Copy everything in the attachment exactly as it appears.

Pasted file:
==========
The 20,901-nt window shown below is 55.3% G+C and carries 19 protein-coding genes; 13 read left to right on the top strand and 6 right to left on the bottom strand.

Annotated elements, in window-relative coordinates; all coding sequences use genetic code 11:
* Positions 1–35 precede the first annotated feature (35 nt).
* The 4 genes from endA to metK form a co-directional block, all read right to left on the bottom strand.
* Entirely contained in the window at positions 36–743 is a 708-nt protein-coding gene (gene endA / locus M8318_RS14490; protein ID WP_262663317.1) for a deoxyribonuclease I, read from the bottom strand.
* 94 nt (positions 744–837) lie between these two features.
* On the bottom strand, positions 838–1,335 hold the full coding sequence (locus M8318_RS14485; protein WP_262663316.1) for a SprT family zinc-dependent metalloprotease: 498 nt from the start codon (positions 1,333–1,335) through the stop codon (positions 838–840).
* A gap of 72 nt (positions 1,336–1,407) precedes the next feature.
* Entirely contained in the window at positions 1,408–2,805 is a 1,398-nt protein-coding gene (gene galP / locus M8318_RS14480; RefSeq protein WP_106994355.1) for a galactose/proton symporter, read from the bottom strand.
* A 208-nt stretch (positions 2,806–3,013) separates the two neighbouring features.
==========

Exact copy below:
The 20,901-nt window shown below is 55.3% G+C and carries 19 protein-coding genes; 13 read left to right on the top strand and 6 right to left on the bottom strand.

Annotated elements, in window-relative coordinates; all coding sequences use genetic code 11:
* Positions 1–35 precede the first annotated feature (35 nt).
* The 4 genes from endA to metK form a co-directional block, all read right to left on the bottom strand.
* Entirely contained in the window at positions 36–743 is a 708-nt protein-coding gene (gene endA / locus M8318_RS14490; protein ID WP_262663317.1) for a deoxyribonuclease I, read from the bottom strand.
* 94 nt (positions 744–837) lie between these two features.
* On the bottom strand, positions 838–1,335 hold the full coding sequence (locus M8318_RS14485; protein WP_262663316.1) for a SprT family zinc-dependent metalloprotease: 498 nt from the start codon (positions 1,333–1,335) through the stop codon (positions 838–840).
* A gap of 72 nt (positions 1,336–1,407) precedes the next feature.
* Entirely contained in the window at positions 1,408–2,805 is a 1,398-nt protein-coding gene (gene galP / locus M8318_RS14480; RefSeq protein WP_106994355.1) for a galactose/proton symporter, read from the bottom strand.
* A 208-nt stretch (positions 2,806–3,013) separates the two neighbouring features.